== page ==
Vatanen says he represents a different proposition to rival candidate Jean Todt
By Andrew Benson
Ari Vatanen insists he can end Formula 1's political battles with a new era of greater democracy if he is elected head of governing body the FIA next month.
The Finn will stand against ex-Ferrari boss Jean Todt on 23 October in the race to succeed president Max Mosley.
"F1 must stop being a battleground for various parties that don't have an equal position," he told BBC Sport.
"We must have stable surroundings and clear visibility. We can only do that by working together."
F1 has experienced a series of damaging political rows in recent years, with 2009 particularly turbulent after eight of the 10 teams threatened to create a breakaway series after Mosley persevered with plans to introduce a budget cap.
Jean Todt and I represent different worlds
The prospect of a split was averted after a last-ditch compromise agreement between the FIA and the Formula 1 Teams' Association (Fota).
But ill-feeling and suspicion remain and the F1 teams are concerned that the election of Todt, who Mosley has publicly backed as his successor, would effectively mean a continuation of the Mosley years.
Vatanen, a former world rally champion, said he would be determined to oversee a more inclusive, non-confrontational climate.
"The FIA and other family members of F1 must sit down around a table and do them [any future rule changes] together because we all are stakeholders, we all have an interest," he stated.
"Often the FIA can have the upper hand anyway and the others have to be on the receiving end. OK, that's good for an ego trip and in the short term, power over somebody else and a personal victory but it's to the detriment of the sport.
"So we propose, I and my team, just normal business practices in F1. We must remember the teams and the contractors, the smaller teams and the bigger teams, private or less private. Whoever is investing in F1 is not there for fun."
Todt developed a reputation as a divisive figure during his 15 years at Ferrari and Vatanen insists that a change is needed.
"I refuse to say why I am better but we represent different worlds," he added.
"All I am saying is that I represent the new start for the FIA where all the members of this incredibly colourful global family have a feeling that they are being heard and, hopefully at times, be inspired by their president.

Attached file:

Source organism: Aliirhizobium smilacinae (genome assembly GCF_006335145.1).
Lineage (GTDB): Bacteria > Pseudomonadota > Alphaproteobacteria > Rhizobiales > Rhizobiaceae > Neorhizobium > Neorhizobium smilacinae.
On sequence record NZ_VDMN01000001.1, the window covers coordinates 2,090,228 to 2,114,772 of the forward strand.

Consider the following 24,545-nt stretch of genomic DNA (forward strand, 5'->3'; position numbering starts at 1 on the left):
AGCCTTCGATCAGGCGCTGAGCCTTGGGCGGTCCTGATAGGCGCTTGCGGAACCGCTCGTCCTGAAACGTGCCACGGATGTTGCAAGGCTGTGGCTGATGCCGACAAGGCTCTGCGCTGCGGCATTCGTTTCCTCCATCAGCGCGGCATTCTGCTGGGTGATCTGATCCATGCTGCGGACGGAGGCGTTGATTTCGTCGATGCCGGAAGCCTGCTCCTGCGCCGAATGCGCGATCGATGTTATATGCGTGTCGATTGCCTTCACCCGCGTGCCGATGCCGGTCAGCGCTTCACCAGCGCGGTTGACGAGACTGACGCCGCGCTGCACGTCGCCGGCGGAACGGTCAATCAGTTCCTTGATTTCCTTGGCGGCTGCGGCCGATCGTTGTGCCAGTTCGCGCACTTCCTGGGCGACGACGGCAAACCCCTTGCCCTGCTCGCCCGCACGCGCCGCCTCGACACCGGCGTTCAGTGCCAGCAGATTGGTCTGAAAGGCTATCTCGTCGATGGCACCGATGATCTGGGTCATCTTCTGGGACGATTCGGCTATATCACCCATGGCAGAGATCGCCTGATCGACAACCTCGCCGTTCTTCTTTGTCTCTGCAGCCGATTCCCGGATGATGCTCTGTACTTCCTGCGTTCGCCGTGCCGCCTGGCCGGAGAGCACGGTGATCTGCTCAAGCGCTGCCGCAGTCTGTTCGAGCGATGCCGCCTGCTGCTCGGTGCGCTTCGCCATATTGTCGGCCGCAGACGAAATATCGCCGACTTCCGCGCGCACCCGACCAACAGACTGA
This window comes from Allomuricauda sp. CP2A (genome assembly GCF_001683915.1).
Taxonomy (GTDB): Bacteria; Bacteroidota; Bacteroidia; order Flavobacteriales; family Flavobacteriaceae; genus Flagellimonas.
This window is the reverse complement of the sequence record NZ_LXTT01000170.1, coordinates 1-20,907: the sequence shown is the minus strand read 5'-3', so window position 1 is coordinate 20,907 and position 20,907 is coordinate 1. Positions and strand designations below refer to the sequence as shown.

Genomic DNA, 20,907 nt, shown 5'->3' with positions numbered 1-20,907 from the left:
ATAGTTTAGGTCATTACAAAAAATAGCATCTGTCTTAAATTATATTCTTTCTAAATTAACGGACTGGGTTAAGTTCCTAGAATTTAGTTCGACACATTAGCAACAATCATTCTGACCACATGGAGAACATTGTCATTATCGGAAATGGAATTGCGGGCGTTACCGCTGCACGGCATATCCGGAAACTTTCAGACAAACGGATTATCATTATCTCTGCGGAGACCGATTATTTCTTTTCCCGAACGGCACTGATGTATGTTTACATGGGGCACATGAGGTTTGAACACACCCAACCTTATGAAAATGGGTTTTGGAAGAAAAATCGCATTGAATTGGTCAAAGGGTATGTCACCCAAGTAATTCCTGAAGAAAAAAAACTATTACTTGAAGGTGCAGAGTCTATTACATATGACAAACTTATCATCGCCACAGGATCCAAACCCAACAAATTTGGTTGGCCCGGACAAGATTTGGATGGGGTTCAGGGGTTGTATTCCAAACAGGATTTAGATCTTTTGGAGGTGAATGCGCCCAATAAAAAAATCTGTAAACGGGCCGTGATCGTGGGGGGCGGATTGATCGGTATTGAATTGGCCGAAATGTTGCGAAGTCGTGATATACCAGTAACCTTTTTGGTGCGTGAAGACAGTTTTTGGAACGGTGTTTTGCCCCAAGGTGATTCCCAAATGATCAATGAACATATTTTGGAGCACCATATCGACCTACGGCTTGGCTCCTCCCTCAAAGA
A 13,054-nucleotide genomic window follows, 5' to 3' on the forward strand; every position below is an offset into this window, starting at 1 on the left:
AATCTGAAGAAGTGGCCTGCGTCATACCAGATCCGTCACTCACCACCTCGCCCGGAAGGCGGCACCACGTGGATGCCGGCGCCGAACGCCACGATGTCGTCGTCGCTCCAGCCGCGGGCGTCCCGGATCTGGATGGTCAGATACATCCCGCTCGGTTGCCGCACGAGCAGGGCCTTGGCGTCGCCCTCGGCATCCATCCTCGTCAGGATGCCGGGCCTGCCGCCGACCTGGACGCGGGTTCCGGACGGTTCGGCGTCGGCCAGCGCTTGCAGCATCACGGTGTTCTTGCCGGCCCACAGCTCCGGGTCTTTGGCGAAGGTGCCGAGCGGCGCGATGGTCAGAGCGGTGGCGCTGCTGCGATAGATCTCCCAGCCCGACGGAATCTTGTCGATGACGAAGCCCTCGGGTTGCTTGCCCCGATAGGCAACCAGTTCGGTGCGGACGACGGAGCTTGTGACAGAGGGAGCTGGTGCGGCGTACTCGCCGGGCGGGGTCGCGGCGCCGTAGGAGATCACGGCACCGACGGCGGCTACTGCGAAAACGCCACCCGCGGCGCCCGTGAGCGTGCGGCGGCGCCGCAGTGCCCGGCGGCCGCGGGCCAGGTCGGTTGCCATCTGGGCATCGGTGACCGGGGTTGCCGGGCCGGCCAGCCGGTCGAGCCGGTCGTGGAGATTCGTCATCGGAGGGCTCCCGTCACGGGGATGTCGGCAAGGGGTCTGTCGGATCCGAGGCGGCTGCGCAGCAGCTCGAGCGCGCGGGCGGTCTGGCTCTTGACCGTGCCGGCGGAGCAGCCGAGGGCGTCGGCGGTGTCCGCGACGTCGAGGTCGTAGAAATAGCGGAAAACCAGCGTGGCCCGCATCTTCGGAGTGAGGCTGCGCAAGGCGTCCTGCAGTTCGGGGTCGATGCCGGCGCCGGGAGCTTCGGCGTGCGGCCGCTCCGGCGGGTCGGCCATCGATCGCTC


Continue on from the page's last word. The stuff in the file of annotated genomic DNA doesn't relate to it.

"To be the president of the FIA is so different to running a rally team, where you can handpick your people.
"Now you become the adopted father of the global family, where you have all different backgrounds and races and beliefs and so forth. This incredible family can only be strong if you unite them, if you can be a diplomat, if you can conciliate."
Outlining his vision for the future direction of the F1 rules, Vatanen - who denied reports that he was a global warming sceptic - said he believed promotion of safety and environmentally friendly technology must be at the forefront.
"It is clear, since F1 gets so much visibility, it must be used as promotion for safety," he commented.
"There is no substitute for the work we do in saving human lives, it is completely on a different level.
"Technology serves everything, any domain, so we promote the new technology - whether it is reducing consumption and the so-called greener technologies, maybe nano-technology - F1 is the window that draws people's attention."
Vatanen has also pledged to do all he can to keep Silverstone on the Formula 1 calendar.
The venue, which hosted the first championship F1 race in 1950 and attracted a capacity crowd of 120,000 in June this year, is set to be replaced as the British Grand Prix venue by Donington Park from 2010.
There has been talk of the Northamptonshire circuit being reinstated under the European Grand Prix name.
"I am not against Donington but I am for Silverstone," said Vatanen.
"We can have a short-term gain but a long-term cost and Silverstone is the symbol of that."
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